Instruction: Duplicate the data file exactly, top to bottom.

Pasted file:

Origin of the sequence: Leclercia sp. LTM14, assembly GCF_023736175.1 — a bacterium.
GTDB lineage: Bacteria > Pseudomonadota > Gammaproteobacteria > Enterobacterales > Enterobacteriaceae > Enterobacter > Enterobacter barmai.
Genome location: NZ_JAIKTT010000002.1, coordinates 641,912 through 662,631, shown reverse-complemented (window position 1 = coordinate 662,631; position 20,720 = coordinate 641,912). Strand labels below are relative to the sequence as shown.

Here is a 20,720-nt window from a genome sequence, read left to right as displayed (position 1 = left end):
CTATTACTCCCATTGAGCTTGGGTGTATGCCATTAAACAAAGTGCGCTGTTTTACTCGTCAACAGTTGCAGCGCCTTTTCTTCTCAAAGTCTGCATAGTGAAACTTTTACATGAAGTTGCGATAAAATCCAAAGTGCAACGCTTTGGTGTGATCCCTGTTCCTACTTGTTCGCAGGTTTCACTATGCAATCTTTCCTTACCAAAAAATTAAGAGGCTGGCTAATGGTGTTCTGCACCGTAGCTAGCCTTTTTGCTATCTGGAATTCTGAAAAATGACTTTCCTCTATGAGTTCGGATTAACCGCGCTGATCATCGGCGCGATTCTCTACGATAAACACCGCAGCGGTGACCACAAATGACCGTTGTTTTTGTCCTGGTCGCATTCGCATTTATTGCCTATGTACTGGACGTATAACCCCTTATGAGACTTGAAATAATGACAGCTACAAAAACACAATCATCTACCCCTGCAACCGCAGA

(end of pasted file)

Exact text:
Origin of the sequence: Leclercia sp. LTM14, assembly GCF_023736175.1 — a bacterium.
GTDB lineage: Bacteria > Pseudomonadota > Gammaproteobacteria > Enterobacterales > Enterobacteriaceae > Enterobacter > Enterobacter barmai.
Genome location: NZ_JAIKTT010000002.1, coordinates 641,912 through 662,631, shown reverse-complemented (window position 1 = coordinate 662,631; position 20,720 = coordinate 641,912). Strand labels below are relative to the sequence as shown.

Here is a 20,720-nt window from a genome sequence, read left to right as displayed (position 1 = left end):
CTATTACTCCCATTGAGCTTGGGTGTATGCCATTAAACAAAGTGCGCTGTTTTACTCGTCAACAGTTGCAGCGCCTTTTCTTCTCAAAGTCTGCATAGTGAAACTTTTACATGAAGTTGCGATAAAATCCAAAGTGCAACGCTTTGGTGTGATCCCTGTTCCTACTTGTTCGCAGGTTTCACTATGCAATCTTTCCTTACCAAAAAATTAAGAGGCTGGCTAATGGTGTTCTGCACCGTAGCTAGCCTTTTTGCTATCTGGAATTCTGAAAAATGACTTTCCTCTATGAGTTCGGATTAACCGCGCTGATCATCGGCGCGATTCTCTACGATAAACACCGCAGCGGTGACCACAAATGACCGTTGTTTTTGTCCTGGTCGCATTCGCATTTATTGCCTATGTACTGGACGTATAACCCCTTATGAGACTTGAAATAATGACAGCTACAAAAACACAATCATCTACCCCTGCAACCGCAGA